The trade in human lives is a question of 'supply' and 'demand'. Traffickers seek out vulnerable members of communities where laws are lax and rarely enforced.
Supply is created when economic differences between countries see people moving for better opportunities.
On the 'supply' (or source community) side of trafficking, people's vulnerabilities include:
- absolute and relative poverty
- lack of employment opportunities
- lack of education and life skills
- dysfunctional family situations
- discriminatory practices including gender-based inequality
Demand happens because of labour shortages
On the 'demand' (or destination) side of trafficking there are also many factors which make people vulnerable. These include direct or indirect demands:
- employers directly demand cheap and easily exploitable labour to improve their profits and satisfy their competitive edge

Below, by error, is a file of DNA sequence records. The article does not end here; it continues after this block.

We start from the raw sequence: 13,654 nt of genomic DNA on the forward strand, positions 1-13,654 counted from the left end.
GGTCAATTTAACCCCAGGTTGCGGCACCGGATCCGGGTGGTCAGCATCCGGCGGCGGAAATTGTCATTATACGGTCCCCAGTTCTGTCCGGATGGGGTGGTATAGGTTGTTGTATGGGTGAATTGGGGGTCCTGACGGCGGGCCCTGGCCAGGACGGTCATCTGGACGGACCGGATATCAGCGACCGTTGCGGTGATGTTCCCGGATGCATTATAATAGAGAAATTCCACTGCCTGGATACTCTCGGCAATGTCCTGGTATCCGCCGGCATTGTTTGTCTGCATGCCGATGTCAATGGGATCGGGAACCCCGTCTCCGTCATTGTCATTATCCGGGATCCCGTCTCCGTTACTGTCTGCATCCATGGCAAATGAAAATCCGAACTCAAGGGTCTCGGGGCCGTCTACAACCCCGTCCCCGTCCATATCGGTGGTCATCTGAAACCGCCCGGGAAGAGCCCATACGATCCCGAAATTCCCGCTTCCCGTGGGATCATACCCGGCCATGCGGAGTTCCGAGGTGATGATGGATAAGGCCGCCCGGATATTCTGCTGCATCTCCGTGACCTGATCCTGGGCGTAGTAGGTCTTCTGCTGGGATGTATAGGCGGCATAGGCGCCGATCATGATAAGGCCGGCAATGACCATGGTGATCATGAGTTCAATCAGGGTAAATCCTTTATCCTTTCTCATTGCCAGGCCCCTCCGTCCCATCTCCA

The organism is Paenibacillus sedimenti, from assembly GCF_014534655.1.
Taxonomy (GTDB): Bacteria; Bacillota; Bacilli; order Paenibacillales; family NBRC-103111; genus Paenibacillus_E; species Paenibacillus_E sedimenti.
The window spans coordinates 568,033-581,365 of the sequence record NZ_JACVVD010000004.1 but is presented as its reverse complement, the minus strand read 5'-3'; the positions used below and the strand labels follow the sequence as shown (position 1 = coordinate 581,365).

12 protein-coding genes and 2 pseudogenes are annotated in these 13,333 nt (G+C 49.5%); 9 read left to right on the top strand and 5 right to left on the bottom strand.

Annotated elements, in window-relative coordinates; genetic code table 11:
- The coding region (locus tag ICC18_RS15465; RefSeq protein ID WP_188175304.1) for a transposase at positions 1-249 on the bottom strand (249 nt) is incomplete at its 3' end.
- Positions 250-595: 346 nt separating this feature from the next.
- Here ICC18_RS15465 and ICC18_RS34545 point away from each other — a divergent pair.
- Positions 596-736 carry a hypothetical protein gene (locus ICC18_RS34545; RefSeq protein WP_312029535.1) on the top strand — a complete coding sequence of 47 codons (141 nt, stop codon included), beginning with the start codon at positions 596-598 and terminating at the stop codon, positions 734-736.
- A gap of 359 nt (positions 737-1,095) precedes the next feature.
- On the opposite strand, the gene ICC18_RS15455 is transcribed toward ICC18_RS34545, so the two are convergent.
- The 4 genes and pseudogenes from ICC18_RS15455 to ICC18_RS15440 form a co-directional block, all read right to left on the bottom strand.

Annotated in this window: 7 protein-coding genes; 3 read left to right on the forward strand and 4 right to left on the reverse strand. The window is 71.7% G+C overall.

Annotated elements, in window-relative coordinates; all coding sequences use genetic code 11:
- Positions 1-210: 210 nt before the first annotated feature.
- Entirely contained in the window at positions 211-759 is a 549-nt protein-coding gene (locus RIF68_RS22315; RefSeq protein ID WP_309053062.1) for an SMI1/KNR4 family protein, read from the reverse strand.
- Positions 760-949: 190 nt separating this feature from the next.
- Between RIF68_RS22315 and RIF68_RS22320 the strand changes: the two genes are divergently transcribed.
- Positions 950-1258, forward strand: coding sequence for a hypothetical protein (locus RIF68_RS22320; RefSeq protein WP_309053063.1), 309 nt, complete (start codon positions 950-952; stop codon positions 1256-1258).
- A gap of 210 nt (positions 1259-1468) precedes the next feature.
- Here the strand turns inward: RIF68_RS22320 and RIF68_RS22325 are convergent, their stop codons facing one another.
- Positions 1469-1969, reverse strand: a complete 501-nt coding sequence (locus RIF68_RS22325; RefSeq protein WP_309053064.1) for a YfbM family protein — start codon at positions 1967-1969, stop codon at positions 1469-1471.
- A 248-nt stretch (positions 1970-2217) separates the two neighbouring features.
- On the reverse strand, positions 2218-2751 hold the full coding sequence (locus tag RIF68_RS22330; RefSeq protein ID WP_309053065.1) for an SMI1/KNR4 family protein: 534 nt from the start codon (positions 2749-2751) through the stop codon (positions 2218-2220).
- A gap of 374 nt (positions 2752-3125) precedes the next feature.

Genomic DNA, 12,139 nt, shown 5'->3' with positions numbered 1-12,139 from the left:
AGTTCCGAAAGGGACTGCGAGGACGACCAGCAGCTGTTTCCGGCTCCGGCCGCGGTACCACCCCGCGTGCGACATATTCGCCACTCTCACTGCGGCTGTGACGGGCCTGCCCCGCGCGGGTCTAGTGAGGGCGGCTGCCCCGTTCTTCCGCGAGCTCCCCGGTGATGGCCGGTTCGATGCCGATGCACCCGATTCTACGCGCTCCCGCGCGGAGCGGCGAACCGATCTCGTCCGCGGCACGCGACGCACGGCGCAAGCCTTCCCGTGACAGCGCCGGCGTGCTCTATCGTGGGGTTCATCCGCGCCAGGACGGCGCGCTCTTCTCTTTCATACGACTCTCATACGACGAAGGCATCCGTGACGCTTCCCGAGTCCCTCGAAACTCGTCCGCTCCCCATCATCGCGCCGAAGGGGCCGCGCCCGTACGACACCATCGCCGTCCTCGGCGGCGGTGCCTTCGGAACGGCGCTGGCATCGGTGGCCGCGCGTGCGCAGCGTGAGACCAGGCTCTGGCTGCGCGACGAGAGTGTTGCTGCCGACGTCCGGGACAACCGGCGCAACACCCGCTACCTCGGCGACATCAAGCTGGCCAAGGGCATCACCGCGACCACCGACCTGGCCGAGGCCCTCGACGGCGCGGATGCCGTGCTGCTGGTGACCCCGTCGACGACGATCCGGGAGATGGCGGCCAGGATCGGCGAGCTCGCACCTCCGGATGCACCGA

- indirect consumer demands for cheap consumer goods and services including sex and domestic work
In Asia, trafficking can result in domestic servitude and forced labour in agriculture, garment manufacture, fishing, seafood processing and construction – as well as sex work. Boys and girls, men and women are trafficked for the purposes of cheap labour.
Human trafficking is a highly complex, multi-dimensional problem which implicates social, economic, education, health, and political and criminological sectors in societies where it occurs. The current global economic crisis is creating favourable conditions for exploitation and human trafficking.
This is why humanitarian organisations like World Vision believe a holistic, integrated approach is the only approach in the fight against trafficking.
This was originally published on the 3rd of May 2009.